1 in 4 people in the UK will have a mental health problem at some point in their lives. While common, most are mild, tend to be short-term and are normally successfully treated, with medication by a GP. With the current Covid-19 presence and increasing pressure on businesses, many have been forced to move their operations remotely, resulting in a majority of employees working from home, it is known that this has been a main culprit in the rise of mental health conditions.
Mental health is about how we think, feel and behave. Anxiety and depression are the most common. They are often a reaction to a difficult life event, such as bereavement, but can also be caused by work related issues.
Work related stress; if prolonged, may lead to both physical and psychological damage, including anxiety and depression. Work may also aggravate pre-existing conditions, problems at work can bring on symptoms or make their effects worse.
Whether work is causing the issue or aggravating it, employers have a legal responsibility to help their employees, these issues must be assessed to measure the levels of risk to staff. Employers may have further legal requirements, to make reasonable adjustments under the equalities legislation.
Common mental health problems and stress can exist independently – people can experience work- related stress and physical changes such as high blood pressure, without having anxiety, depression or other mental health problems. They can also have anxiety and depression without experiencing stress, the key differences between them are their cause(s) and the way(s) they are treated.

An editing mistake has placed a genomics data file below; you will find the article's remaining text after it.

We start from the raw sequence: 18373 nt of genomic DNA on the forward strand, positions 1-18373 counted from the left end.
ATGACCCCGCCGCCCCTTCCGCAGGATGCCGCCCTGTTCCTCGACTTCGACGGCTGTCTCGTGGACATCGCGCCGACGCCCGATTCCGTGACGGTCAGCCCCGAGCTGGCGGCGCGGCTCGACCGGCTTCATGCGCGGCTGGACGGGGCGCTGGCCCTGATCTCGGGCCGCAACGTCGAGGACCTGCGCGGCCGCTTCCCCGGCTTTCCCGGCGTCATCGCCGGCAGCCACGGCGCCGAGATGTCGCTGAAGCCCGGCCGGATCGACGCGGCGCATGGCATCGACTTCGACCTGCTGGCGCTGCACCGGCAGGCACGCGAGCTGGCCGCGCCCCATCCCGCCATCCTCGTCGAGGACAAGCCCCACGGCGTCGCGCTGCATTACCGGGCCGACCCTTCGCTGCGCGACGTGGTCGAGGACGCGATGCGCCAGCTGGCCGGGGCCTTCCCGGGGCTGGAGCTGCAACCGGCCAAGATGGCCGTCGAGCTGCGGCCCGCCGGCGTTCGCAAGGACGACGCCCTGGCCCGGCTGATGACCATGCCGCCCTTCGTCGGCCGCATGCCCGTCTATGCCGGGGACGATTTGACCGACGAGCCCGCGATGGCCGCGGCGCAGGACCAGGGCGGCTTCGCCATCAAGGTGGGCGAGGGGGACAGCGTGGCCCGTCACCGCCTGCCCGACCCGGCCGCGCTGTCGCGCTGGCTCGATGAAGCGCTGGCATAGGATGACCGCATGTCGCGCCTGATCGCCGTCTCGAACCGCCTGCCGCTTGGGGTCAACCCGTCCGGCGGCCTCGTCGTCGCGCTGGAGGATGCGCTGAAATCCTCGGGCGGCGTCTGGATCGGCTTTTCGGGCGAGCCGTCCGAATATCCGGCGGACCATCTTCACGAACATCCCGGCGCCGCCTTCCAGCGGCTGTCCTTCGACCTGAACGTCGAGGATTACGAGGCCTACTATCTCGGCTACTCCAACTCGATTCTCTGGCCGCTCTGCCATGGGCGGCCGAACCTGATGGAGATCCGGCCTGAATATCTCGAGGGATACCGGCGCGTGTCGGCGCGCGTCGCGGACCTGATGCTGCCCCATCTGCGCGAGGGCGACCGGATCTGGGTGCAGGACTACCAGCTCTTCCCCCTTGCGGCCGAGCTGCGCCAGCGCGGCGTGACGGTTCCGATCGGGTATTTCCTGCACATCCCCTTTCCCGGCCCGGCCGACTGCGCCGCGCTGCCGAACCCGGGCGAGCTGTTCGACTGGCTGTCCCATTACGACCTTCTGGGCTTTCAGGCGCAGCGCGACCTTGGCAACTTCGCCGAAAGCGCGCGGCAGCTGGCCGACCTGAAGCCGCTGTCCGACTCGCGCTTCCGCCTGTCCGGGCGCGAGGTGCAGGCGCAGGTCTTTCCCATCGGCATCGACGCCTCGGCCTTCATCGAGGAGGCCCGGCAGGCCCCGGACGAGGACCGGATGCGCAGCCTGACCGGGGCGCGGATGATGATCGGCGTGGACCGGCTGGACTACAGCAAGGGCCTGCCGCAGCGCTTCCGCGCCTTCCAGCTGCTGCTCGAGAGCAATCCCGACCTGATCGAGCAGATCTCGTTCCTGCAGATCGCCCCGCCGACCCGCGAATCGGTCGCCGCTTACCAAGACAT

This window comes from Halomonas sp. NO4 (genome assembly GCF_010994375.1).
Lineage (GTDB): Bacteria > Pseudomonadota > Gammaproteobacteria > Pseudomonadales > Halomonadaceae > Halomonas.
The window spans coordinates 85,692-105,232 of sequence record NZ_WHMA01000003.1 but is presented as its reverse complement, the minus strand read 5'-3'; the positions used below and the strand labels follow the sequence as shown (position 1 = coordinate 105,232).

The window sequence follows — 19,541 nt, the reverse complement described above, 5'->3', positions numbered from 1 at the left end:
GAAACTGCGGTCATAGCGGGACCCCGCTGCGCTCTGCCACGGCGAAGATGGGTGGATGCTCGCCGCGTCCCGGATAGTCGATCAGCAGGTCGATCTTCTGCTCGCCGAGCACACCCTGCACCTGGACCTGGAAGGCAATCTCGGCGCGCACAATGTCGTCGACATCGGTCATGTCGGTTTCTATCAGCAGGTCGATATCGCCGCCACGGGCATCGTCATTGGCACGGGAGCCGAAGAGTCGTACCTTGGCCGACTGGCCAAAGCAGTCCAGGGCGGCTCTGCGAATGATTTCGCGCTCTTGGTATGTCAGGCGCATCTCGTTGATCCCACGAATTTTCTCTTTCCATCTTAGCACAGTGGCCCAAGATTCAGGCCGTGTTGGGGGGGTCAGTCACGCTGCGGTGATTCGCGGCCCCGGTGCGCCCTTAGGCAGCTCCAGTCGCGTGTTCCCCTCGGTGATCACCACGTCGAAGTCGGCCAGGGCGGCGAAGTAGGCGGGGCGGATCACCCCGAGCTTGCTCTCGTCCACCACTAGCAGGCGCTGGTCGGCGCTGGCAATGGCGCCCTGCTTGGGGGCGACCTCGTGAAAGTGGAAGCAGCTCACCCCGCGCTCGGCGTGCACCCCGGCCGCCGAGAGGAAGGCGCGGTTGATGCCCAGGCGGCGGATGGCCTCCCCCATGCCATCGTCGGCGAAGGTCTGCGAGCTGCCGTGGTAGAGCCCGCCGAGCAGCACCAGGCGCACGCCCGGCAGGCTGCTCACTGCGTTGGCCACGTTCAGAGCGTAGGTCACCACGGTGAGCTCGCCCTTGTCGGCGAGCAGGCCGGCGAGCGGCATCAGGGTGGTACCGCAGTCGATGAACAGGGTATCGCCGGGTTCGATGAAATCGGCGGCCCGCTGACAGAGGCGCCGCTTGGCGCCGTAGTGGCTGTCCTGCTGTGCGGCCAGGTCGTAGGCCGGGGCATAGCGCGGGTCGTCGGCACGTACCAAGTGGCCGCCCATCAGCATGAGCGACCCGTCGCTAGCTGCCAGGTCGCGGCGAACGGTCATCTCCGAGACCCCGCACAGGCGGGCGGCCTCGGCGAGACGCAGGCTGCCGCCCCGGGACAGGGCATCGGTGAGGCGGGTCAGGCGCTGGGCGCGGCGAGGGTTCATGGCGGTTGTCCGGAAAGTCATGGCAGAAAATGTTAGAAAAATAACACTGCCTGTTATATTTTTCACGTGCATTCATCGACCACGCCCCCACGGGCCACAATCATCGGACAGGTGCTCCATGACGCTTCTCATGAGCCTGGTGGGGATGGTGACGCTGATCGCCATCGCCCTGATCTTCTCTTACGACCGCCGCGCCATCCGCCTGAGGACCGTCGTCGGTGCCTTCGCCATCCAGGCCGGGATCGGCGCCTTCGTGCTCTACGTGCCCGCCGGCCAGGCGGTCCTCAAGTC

Common mental health problems can have a single cause outside work, for example bereavement, divorce, post-natal depression, a medical condition or a family history of the problem. But people can have these sorts of problems with no obvious causes.
HSE’s management standards approach can help employers ensure that they are doing their best to ease the occurrence and/ or effect of such problems among their workforce.
The management standard approach covers six key areas of work design that, if not properly managed, are associated with poor health, lower productivity and increased accidents and sickness absence rates. These key areas are;
Demands – This includes issues such as workload, work patterns and the work environment.
Control – How much say the person has in the way they do their work.
Support – This includes the encouragement, sponsorship and resources provided by the organisation, line management and colleagues.
Relationships – This includes promoting positive working to avoid conflict and dealing with unacceptable behaviour.
Role – Whether people understand their role within the organisation and whether the organisation ensures that they do not have conflicting roles.
Change – How organisational change (Large and Small) is managed and communicated in the organisation.
To ensure that such systems/ programs are effective, suitable resources and management will need to be available.
This information and additional assistance and documentation templates are available on the hse.gov website.